Since Mellanox announced last year that it was for sale, there have been rumors of many potential buyers— Microsoft, Intel, Xilinx, AMD , and even IBM. Interestingly, the final winner, NVIDIA, was rarely mentioned, even though the companies have a long-standing partnership and common interests in high-performance computing. Let’s take a quick look at the three big reasons why this deal makes more sense.
1. HPC matters to both companies
The High-Performance Computing market is critical to both companies, both in terms of revenue and culture. NVIDIA and Mellanox have collaborated on HPC projects for many years, such as the Summit supercomputer at Oak Ridge National Labs, the fastest computer in the world (a joint effort with IBM). HPC needs fast networking, visualization, and AI, and these two companies are by far the leaders in those technologies; they both share a performance-centric culture. HPC has regained respect as a growth market, especially for NVIDIA. With their powers combined, they will be a strong contender for future HPC business, in the public and private sector.
2. Networking matters to NVIDIA
GPUs can deliver as much as 95% of the computation of supercomputers. Since compute nodes gain over 10X performance when deployed with NVIDIA GPUs, they need to be fed massive amounts of data to be kept busy. This is why IBM chose Mellanox as the interconnect technology for Summit, and why so many supercomputers are built with Mellanox and NVIDIA. As AI and HPC continue to converge, NVIDIA stands to gain more than its share of new installations. Last year, NVIDIA announced its own switching technology, called NVSwitch. Essentially, NVSwitch is a fabric of 16 interconnected GPUs that appear as one massive GPU, with shared data space, to solve problems that scale well. With Mellanox, NVIDIA can ramp that approach to even larger and more capable GPU clusters, using Mellanox’s RDMA to feed the beasts.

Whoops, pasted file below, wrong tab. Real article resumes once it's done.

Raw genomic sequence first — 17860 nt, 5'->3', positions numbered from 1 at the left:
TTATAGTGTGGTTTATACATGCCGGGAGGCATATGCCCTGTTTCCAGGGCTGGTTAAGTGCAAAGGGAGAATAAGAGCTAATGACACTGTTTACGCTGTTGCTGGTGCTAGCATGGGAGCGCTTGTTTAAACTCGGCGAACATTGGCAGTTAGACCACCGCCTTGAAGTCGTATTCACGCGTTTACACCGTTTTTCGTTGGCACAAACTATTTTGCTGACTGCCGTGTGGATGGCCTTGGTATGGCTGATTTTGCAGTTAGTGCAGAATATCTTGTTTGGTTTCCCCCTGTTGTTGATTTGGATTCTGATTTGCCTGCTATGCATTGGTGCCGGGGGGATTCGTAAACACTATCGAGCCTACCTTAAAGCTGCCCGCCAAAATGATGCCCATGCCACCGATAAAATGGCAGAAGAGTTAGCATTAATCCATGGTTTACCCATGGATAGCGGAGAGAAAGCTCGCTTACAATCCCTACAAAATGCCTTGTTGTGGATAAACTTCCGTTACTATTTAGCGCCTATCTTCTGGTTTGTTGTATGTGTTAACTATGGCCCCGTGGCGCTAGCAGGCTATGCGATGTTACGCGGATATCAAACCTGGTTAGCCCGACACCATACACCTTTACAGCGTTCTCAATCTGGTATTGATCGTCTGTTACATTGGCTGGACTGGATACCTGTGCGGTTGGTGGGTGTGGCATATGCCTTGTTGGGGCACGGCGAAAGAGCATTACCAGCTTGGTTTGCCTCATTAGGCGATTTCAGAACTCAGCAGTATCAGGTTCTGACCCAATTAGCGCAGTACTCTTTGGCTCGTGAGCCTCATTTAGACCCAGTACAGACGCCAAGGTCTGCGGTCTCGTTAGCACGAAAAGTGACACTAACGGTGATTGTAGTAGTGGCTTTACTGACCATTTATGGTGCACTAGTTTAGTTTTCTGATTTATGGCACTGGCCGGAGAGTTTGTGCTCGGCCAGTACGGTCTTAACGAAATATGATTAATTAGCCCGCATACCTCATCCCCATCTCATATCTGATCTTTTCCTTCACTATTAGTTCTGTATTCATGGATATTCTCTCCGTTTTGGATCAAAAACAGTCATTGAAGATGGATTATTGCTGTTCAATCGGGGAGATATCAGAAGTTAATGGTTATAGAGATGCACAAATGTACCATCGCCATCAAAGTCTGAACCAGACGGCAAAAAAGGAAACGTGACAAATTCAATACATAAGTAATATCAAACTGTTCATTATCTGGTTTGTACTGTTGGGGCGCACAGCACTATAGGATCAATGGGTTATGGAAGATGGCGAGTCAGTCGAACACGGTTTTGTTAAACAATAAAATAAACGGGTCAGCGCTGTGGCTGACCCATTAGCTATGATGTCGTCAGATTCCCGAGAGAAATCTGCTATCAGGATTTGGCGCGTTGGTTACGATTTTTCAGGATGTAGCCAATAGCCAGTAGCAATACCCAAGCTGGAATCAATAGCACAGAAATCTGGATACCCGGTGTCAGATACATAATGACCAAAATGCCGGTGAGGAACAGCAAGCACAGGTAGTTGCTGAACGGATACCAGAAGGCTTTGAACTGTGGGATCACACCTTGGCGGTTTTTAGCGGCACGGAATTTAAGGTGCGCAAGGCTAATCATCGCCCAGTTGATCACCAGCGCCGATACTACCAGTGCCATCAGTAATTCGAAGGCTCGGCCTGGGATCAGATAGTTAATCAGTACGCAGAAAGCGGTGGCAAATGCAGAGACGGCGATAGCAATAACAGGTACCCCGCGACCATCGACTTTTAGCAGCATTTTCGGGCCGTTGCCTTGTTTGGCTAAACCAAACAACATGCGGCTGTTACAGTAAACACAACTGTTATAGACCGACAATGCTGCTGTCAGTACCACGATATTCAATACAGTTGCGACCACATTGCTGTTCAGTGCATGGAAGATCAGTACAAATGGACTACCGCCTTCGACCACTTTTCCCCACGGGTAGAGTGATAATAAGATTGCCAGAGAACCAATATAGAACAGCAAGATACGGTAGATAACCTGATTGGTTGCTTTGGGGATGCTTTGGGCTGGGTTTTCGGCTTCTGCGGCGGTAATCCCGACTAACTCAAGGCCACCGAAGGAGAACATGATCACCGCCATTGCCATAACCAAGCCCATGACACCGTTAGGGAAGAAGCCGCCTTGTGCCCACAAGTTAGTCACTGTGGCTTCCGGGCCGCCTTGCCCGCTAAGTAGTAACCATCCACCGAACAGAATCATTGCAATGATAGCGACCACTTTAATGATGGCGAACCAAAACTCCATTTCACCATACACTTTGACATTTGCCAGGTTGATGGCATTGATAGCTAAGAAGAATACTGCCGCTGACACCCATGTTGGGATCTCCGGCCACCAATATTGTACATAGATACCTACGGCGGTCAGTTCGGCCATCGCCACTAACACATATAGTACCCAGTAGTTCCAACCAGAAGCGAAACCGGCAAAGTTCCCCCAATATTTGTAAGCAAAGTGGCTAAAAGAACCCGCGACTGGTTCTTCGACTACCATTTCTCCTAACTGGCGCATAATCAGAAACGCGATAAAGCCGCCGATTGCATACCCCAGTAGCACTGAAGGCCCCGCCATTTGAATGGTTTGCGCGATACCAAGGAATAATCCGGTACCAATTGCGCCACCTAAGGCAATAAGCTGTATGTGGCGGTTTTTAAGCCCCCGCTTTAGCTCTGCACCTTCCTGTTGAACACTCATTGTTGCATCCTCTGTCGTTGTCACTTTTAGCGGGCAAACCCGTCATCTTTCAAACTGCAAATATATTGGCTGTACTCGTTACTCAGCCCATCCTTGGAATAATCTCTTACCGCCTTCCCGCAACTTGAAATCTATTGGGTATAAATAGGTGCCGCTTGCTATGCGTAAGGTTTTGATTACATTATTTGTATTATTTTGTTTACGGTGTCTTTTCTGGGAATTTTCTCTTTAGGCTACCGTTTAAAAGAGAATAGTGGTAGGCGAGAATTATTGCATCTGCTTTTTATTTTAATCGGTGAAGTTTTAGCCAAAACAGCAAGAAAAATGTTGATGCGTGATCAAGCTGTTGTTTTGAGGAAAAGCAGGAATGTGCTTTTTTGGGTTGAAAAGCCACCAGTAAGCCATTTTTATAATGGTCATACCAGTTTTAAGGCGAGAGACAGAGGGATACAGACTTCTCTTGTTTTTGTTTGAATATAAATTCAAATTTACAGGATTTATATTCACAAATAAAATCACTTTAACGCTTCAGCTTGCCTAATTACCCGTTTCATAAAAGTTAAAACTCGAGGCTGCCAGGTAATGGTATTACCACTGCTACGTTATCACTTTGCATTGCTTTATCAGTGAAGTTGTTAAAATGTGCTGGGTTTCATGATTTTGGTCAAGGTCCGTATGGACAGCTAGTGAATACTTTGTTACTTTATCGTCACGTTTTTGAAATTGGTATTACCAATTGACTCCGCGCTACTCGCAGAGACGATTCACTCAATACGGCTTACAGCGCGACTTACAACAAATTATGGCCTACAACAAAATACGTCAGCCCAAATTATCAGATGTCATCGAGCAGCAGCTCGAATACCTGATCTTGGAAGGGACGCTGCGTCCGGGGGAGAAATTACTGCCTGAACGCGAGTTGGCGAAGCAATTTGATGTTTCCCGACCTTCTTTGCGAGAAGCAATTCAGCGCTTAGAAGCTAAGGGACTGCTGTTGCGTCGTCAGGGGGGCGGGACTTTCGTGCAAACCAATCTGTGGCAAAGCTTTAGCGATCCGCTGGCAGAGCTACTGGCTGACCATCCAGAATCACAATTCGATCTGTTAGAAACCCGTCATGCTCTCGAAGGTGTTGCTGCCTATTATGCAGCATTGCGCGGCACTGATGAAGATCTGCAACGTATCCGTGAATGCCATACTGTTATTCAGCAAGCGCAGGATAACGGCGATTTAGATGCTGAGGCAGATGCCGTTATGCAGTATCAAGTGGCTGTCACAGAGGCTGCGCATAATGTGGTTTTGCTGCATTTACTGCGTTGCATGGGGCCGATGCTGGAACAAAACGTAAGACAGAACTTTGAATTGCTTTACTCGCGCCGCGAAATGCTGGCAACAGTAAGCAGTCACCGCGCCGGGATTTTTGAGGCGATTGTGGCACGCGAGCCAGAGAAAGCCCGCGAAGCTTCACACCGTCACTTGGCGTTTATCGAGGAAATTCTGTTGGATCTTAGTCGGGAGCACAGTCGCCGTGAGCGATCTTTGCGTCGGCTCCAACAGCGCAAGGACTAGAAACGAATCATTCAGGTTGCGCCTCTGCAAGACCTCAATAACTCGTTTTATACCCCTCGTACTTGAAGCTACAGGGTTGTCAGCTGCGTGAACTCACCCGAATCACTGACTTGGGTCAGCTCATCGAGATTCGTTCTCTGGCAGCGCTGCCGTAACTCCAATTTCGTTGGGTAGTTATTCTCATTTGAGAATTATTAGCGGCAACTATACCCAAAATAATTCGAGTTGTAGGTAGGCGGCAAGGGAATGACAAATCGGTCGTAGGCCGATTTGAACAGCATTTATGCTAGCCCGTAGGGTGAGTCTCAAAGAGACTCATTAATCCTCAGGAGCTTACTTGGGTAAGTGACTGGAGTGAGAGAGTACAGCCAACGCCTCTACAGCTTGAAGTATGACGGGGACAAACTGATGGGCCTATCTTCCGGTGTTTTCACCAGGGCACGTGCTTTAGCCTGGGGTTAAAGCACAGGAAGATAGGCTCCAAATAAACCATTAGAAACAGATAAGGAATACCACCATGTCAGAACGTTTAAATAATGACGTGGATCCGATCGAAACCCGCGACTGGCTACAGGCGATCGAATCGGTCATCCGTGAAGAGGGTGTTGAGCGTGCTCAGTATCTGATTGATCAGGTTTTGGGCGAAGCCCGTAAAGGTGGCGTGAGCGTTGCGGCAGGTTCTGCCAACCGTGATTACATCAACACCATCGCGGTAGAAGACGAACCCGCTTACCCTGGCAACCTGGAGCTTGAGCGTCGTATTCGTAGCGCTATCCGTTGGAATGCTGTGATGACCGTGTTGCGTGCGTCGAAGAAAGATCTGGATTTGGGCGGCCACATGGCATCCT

3. Both NVIDIA and Mellanox provide platforms
NVIDIA and Mellanox are more than just semiconductor companies; they deliver comprehensive platforms that add value beyond the advanced chips they sell. As platform companies, they have both become quite “sticky.” When Intel introduced the embedded OmniPath interconnect, some pundits predicted this would lead to the death of Mellanox. Instead, Mellanox demonstrated how difficult it is to displace. It provides libraries of software that can exploit its clients’ advanced HPC needs, tuning its interconnects to deliver high bandwidth and low latency for specific use cases. Likewise, NVIDIA delivers tremendous value through its software, such as CUDA, CuDNN, TensorRT, and most recently its RAPIDS library for Machine Learning acceleration. Again, these software tools will reduce the temptation to consider replacing NVIDIA with other products, such as Google GOOGL -0.98% TPU. As a combined company, they can leverage their platforms to each other’s advantage.
In short, I am not surprised these two companies decided they could benefit from each other. The deal also makes financial sense, since it will be immediately accretive to NVIDIA’s earnings when it closes. I’d also like to note that the timing is good for improving their combined ability to respond to the next era of Exascale supercomputing. This should be fun to watch!